The UN Committee on the Elimination of Discrimination against Women (CEDAW) also recommended that Chisinau adopt a law on hate speech and protecting women. 

“The ministry of labour, health and social protection has announced its intention to develop a bill to prevent and sanction sexist discourse, and Promo-LEX has been open to contribute to its development,” Corobcenco said.

The Council of Europe is currently developing a guide for monitoring hate speech in which both Promo-LEX and Moldova’s audiovisual council have been invited to participate.

However, efforts to introduce such legislation have been ongoing since 2015, when a bill to regulate crimes motivated by prejudice passed its first reading, but did not advance to a second. This means that hate speech for the most part, remains unpunished, despite a large number of cases identified in the public sphere and in the media. 

Isac stressed that a major problem was that, despite public statements by the authorities defending women’s rights, Moldova had not instituted an effective policy towards that end. 

“Political misogyny is not only typical in Moldova, but rather typical of former Soviet communist states and Eastern Europe. An example of this is Romania itself, an EU member state, which has a smaller number of women ministers than Iran,” he said.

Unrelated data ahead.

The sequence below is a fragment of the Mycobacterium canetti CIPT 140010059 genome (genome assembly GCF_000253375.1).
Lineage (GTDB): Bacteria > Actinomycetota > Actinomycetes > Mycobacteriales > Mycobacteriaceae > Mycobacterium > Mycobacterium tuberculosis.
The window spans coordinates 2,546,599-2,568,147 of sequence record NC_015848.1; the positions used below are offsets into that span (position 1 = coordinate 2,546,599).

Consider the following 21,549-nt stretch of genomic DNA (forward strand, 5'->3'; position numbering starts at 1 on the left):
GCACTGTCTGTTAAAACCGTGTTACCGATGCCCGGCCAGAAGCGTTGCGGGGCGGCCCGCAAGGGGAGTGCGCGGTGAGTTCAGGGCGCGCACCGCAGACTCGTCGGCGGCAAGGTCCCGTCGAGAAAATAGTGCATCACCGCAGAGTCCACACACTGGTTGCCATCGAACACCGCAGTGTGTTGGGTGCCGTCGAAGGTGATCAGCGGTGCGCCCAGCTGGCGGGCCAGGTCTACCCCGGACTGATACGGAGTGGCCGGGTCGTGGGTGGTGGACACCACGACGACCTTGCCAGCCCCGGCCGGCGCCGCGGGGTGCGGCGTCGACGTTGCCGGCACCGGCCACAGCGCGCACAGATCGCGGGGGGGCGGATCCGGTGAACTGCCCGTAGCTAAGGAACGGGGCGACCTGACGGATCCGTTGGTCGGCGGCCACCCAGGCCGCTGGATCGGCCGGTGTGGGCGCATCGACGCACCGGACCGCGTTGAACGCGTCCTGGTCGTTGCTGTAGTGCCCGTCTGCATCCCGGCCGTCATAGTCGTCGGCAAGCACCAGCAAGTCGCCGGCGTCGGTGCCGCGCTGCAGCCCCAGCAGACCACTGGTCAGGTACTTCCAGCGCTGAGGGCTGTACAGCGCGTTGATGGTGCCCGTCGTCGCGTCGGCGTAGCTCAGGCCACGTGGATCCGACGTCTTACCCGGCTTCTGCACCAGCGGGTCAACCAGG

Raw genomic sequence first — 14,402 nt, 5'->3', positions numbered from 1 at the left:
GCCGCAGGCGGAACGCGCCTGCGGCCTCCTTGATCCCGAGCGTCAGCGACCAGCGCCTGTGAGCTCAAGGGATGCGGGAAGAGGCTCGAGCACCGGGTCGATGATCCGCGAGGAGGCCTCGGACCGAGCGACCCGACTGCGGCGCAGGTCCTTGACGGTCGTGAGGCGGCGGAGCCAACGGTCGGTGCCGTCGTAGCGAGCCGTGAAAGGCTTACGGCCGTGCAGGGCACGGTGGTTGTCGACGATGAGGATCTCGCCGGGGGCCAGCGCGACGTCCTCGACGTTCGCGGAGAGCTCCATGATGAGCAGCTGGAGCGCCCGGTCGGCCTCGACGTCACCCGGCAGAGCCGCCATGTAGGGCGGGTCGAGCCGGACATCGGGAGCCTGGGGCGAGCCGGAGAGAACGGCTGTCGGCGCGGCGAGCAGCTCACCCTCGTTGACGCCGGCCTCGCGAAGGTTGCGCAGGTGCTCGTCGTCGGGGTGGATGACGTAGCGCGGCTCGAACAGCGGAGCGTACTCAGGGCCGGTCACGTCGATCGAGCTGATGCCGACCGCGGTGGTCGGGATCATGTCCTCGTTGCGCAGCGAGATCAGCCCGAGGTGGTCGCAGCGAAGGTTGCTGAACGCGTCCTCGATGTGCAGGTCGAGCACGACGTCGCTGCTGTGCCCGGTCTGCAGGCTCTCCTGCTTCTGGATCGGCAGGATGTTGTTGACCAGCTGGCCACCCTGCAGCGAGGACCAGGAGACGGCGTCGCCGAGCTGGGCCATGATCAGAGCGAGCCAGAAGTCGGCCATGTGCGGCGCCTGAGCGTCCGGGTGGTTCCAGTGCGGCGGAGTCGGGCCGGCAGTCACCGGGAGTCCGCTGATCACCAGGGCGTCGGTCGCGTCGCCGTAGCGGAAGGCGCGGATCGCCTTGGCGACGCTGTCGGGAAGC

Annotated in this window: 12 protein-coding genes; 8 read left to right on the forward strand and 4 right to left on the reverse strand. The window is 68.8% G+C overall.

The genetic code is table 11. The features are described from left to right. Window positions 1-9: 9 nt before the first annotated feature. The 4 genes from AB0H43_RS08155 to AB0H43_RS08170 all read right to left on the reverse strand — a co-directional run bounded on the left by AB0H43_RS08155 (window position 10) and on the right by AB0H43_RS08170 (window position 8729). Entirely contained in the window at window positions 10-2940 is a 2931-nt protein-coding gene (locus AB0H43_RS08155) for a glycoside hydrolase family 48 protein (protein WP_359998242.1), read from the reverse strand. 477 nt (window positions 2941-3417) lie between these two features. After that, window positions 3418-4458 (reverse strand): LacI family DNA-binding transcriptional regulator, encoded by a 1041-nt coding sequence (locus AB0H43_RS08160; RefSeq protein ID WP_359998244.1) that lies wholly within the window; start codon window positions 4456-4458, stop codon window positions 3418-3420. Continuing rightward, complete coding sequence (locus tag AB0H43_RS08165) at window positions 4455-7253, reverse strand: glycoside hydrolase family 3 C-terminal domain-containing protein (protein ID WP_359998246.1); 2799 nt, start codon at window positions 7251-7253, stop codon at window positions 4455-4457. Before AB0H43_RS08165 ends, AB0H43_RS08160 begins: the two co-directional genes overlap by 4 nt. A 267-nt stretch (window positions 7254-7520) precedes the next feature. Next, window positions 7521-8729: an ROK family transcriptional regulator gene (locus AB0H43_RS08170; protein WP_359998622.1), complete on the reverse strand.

In the absence of political enthusiasm for driving change, Corobcenco said that education was key to raise awareness of just why this kind of discourse was unacceptable. Promo-LEX monitoring data showed that intolerant language was most often used by people aged 35-50. 

She concluded, “Certainly any investment in youth education will ensure a generation that chooses to focus its energy and efforts on identifying smart solutions to improve the quality of life and respect for the rights of all, and not on false issues generated and fuelled by politicians.”

“Unfortunately, heightened misogyny exists in Moldova,” Isac agreed. “A generational education effort is needed.”